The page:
This book covers a critical period for a number of the different painters who became known as the Impressionists. It's incredibly dense and covers a huge amount of detailed information in a way which speaks of comprehensive and meticulous research.

What makes this book different for me is the articulation of the various relationships between the different painters. So often books about the Impressionists tend to list them as individuals and comment on their works in the same way. This book focuses much more on the connections and the way they supported and influenced once another. It's an invaluable insight also into how a group with common motivations can support one another through different challenges and emotional and financial difficulties - and there were quite a few of those!

It also gives a very good insight into just how long it took some of these painters to become successful and just how financially stretched they were at times.

I am particularly enjoying the way in which Roe provides an insight into the incredibly different characters and personalities of the painters. I am repeatedly left wondering quite how some of them came to be members of the same group.

I like the way the book discusses how specific paintings came into being. The index is good because you can look up a specific painting by title and check out what it says - so it's good if you also want to use it as a reference source. Unusually for a paperback, this book also provides two sections of colour plates of paintings which feature in the text.

It's also a really great index for tracking down particular events. In fact the notes and index - which make up around 20-25% of the pages of my paperback persuade me that this is a very well read, well researched and well organised author! It's brilliant for providing you with references to sources if you want to pursue some particular aspect of one of the painters.

One of the surprising by-products of reading this book is that I now feel I understand far more about what happened in Paris and France in the second half of the 19th century than I ever did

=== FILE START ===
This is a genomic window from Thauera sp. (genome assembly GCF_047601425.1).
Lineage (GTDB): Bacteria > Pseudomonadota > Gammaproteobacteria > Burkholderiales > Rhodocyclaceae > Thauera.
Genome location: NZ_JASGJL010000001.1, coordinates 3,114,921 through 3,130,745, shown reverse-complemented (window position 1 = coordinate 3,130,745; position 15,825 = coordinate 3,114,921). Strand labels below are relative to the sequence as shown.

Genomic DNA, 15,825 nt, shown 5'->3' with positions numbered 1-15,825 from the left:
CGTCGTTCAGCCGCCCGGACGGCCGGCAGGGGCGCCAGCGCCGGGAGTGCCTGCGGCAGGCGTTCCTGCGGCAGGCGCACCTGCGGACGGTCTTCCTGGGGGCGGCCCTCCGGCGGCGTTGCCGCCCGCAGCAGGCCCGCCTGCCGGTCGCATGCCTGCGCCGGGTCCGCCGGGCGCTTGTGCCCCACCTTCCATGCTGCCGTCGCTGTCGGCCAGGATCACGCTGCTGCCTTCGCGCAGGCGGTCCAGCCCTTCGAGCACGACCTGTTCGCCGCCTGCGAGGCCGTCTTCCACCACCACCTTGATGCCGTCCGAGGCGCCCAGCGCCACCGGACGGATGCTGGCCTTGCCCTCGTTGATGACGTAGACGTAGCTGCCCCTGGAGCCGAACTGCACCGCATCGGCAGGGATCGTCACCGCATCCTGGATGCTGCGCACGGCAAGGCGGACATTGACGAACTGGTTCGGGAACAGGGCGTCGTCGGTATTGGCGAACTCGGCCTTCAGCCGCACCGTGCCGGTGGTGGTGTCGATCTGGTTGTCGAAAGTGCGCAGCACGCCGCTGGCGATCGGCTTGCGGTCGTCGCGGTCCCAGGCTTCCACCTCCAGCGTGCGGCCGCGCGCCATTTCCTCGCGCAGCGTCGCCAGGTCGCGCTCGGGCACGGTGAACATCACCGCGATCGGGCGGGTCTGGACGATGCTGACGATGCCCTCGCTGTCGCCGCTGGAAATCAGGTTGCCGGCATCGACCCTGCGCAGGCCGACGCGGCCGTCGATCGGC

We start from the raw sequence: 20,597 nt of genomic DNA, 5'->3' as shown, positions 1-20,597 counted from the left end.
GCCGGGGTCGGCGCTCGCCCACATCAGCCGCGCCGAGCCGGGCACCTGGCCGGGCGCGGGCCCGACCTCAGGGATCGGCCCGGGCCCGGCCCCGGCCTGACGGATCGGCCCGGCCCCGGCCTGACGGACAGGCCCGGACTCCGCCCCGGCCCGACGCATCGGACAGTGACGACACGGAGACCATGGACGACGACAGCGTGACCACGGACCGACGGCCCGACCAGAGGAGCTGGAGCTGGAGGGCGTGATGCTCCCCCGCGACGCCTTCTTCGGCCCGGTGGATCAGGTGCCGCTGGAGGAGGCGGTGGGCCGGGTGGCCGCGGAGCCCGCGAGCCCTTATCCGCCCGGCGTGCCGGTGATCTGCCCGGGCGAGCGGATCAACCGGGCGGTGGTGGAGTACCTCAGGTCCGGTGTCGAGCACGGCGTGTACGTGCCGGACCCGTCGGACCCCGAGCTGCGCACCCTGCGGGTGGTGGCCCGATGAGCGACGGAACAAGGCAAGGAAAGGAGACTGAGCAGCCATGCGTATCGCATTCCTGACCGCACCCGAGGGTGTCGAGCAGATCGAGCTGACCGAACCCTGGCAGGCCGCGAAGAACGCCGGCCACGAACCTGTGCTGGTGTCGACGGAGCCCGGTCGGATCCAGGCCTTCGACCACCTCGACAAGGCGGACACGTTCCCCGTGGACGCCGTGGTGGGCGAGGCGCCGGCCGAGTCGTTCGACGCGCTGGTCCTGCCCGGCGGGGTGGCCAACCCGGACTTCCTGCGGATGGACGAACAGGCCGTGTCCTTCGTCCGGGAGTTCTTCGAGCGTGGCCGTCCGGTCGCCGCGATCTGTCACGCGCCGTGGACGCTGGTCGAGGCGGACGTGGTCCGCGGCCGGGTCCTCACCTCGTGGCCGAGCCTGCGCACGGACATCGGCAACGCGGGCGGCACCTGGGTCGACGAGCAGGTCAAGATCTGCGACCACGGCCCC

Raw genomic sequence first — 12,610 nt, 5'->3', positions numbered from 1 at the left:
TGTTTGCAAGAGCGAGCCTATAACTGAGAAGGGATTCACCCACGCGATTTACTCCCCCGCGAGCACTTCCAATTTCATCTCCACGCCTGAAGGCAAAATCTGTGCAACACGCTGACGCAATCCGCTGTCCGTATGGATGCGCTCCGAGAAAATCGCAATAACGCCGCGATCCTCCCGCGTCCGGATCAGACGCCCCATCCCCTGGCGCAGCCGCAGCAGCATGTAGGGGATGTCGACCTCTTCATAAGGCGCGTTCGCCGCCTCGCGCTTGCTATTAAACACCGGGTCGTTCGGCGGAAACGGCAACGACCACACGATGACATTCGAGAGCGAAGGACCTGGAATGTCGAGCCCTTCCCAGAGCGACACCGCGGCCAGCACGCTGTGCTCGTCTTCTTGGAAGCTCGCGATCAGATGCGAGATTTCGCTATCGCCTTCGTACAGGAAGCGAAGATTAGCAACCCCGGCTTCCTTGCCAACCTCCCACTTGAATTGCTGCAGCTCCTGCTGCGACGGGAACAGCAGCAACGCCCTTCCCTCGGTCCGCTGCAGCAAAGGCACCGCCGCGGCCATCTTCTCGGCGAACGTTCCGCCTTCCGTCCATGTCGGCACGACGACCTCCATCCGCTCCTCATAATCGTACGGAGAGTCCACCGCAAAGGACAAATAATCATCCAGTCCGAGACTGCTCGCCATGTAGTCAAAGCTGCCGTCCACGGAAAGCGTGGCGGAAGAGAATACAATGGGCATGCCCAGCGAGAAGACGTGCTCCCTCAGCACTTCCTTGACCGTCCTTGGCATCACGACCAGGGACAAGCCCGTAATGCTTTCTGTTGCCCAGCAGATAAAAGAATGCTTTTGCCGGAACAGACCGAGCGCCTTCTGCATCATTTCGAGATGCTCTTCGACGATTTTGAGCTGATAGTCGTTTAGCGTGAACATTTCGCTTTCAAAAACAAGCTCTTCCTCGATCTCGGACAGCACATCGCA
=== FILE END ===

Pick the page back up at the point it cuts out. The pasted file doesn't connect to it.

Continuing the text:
while studying late 19th century European History at school!

Now I know I've succeeded in making it seem incredibly academic - but the reality is that this book is an incredibly easy read. Roe has a gift as storyteller. She has been able to take dry facts and convert them into a narrative which is always interesting - even when it takes you down paths you're not quite expecting.

I also think this book would be a terrific read for anybody currently facing challenges associated with the credit crunch and the recession. Reading about people facing very similar difficulties somehow helped to remind me of the enduring themes and challenges of life. There really is nothing new under the sun - except when somebody has a bright idea about how to apply paint!

1 comment:

Anonymous said...

Thanks. It sounds great and I've added it to my books to read list. I'm enjoying a book that has a similar style (includes much info about his life, times and relationships with other artists and art-world people) about post-Impressionist Charles Sheeler.

Post a Comment

COMMENTS HAVE BEEN SUSPENDED AGAIN due to very silly ignorant people who leave spam comments without realising they have no benefit for them.

Please feel free to comment on my Facebook Page as my blog posts are always posted there (but please note anonymous comments are not published and I block and report spammers to Google and on Facebook)

Note: only a member of this blog may post a comment.